Lindis Pass remains closed as snow work goes on

A mammoth effort is under way to clear the Lindis Pass after more than 1.5m of snow fell in the...
A mammoth effort is under way to clear the Lindis Pass after more than 1.5m of snow fell in the area. Photo: George Heard
A mammoth effort is under way to clear the Lindis Pass of more than a metre of snow.

A number of alpine passes in the South Island are closed after a dump of heavy snow over the weekend.

An NZME photojournalist at the scene said 1.5 metres of snow had fallen on the summit of the Lindis Pass (State Highway 8) over the last few days.

Contractors were doing everything they could to get the road open, they said.

Crews are working on both sides using graders and tractors to clear the large amount of snow to allow the road to open.

A spokesperson for Waka Kotahi NZ Transport Agency said the road would remain closed overnight. An update expected at 10am on Tuesday.

The Buller Gorge (SH6) and Milford Road (SH94) are also expected to remain closed overnight.

The gorge is closed due to a slip and the NZTA is reporting avalanche activity on SH94.

The Arthurs, Burkes, Haast and Lindis passes were all closed earlier today because of snow or ice.

Arthurs and Burkes passes reopened about 1.30pm.

Work was going on to clear the Lindis Pass of snow on Monday. Photo: George Heard
Work was going on to clear the Lindis Pass of snow on Monday. Photo: George Heard
The Ministry of Education says 12 schools across the country have closed as a result of the severe weather.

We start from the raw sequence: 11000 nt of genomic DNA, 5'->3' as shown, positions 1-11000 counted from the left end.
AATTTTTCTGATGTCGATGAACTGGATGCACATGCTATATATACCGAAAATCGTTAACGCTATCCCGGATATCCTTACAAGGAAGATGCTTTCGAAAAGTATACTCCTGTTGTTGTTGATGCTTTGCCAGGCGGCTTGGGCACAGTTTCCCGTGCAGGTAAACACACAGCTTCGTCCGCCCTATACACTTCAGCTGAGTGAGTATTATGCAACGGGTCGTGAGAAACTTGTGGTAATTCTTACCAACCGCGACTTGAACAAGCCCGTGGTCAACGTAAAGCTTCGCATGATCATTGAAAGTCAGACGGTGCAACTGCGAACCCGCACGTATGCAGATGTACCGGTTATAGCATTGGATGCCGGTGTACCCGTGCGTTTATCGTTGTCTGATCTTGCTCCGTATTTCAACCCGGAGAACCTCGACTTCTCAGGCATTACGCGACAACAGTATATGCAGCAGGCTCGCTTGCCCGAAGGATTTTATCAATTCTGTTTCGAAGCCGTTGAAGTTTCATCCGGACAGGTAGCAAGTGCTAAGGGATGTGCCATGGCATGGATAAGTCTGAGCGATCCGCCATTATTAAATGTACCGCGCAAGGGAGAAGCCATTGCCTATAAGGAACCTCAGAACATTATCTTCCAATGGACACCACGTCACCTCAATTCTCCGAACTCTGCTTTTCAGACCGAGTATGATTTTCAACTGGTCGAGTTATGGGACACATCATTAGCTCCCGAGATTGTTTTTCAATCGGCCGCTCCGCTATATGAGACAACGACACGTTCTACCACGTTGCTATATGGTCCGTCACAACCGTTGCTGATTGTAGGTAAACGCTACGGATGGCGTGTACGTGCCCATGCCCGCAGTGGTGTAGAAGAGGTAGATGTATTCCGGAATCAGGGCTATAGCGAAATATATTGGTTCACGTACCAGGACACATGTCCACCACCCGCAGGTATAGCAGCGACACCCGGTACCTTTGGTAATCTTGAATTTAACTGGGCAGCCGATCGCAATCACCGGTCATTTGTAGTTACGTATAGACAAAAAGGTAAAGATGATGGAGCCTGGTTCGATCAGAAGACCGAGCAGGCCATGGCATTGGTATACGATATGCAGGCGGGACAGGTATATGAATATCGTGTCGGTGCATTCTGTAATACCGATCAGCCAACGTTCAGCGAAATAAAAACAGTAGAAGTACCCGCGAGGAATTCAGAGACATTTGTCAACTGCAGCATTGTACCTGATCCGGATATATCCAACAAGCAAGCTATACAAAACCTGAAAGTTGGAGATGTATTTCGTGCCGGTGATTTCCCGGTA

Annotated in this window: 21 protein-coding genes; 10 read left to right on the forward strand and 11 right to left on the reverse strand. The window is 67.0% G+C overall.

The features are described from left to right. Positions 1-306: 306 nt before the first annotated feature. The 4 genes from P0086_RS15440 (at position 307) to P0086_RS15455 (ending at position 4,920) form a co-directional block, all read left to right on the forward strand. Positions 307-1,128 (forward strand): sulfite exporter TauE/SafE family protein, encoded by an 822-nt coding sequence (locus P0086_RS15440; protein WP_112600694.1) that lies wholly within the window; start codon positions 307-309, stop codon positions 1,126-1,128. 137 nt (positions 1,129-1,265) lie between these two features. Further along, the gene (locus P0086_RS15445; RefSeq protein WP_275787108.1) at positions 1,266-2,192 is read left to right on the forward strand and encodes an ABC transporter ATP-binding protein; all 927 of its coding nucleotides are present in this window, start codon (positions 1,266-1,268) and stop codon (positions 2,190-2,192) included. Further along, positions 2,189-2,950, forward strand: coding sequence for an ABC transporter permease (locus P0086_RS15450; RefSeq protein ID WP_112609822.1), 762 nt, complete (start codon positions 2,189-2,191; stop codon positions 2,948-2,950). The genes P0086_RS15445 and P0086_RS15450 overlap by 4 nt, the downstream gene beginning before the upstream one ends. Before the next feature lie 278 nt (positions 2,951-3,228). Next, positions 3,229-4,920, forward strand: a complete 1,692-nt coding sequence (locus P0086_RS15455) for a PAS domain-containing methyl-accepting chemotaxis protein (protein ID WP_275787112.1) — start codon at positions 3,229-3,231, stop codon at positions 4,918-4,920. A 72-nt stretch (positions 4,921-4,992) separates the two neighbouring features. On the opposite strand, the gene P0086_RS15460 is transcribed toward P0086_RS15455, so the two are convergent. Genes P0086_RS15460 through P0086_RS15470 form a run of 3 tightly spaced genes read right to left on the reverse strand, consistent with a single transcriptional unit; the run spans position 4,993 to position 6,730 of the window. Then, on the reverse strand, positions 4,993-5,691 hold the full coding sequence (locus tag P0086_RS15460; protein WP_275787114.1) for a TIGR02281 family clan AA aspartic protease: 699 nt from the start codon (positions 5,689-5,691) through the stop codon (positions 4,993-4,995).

In Canterbury, Aoraki Mt Cook School has shut while seven in the Otago and Southland regions have also closed – they are Makarora School, Glenorchy School, Mt Aspiring College, Te Kur or Take Kārara, Wanaka Primary School, Holy Family School and Hāwea Flat School.

Meanwhile, weather warnings are still in place for parts of the South Island.

A severe thunderstorm watch is in force for Nelson, Buller, Westland and the Canterbury High Country until 4pm.

MetService is warning from western Tasman to the glaciers of Westland, there is a risk some thunderstorms may become severe until this afternoon.

The thunderstorms could bring large hail greater than 20mm in diameter as well as damaging winds gusting at more than 110kmh.

An orange heavy rain warning is in place for Westland south of Otira until noon and a strong wind warning has been issued for Marlborough, Westland, Buller and the Canterbury High Country.

It comes after snow blanketed parts of Central Otago yesterday, bringing joy to the region's ski fields, with Cardrona ski field opening early and other southern mountains set to follow suit in the coming days.

The wild winter weather created chaos across parts of Otago and Southland during the weekend, and forecasters are urging southerners to brace themselves for more of the same over the next few days.

Heavy rain, snow showers and winds gusting up to 100km/h kept emergency services busy in Dunedin with small landslips in Caversham; heavy flooding in Marne St, Andersons Bay; fencing and a fallen tree over roads; and ice on the Northern Motorway.

A police spokeswoman said it was a similar scene in Central Otago and the Lakes area.

Heavy rainfall yesterday caused flooding on State Highway 6 between Luggate and Cromwell as well as at the intersection of Frankton and Perkins Rds, in Queenstown.

Police were also alerted to several weather-related incidents across the region as cars struggled in slippery conditions, including a car which slid backwards on ice down Weaver St, Queenstown, about 3pm yesterday.

It became stuck and needed to be towed. No injuries were reported, she said.

Ski fields made the most of the snow storm on Saturday, but after snow drifts reached about a metre and more heavy snow fell overnight, several closed their gates yesterday.

MetService meteorologist Stephen Glassey said temperatures dropped below zero for much of the region, including Dunedin Airport where it dropped to -4.4degC yesterday morning.

He said snowfall was heaviest in the Lakes area and the Milford Rd where about 70cm fell at the Homer Tunnel; and in a rare event, it fell to sea level on Stewart Island.

 - additional reporting ODT



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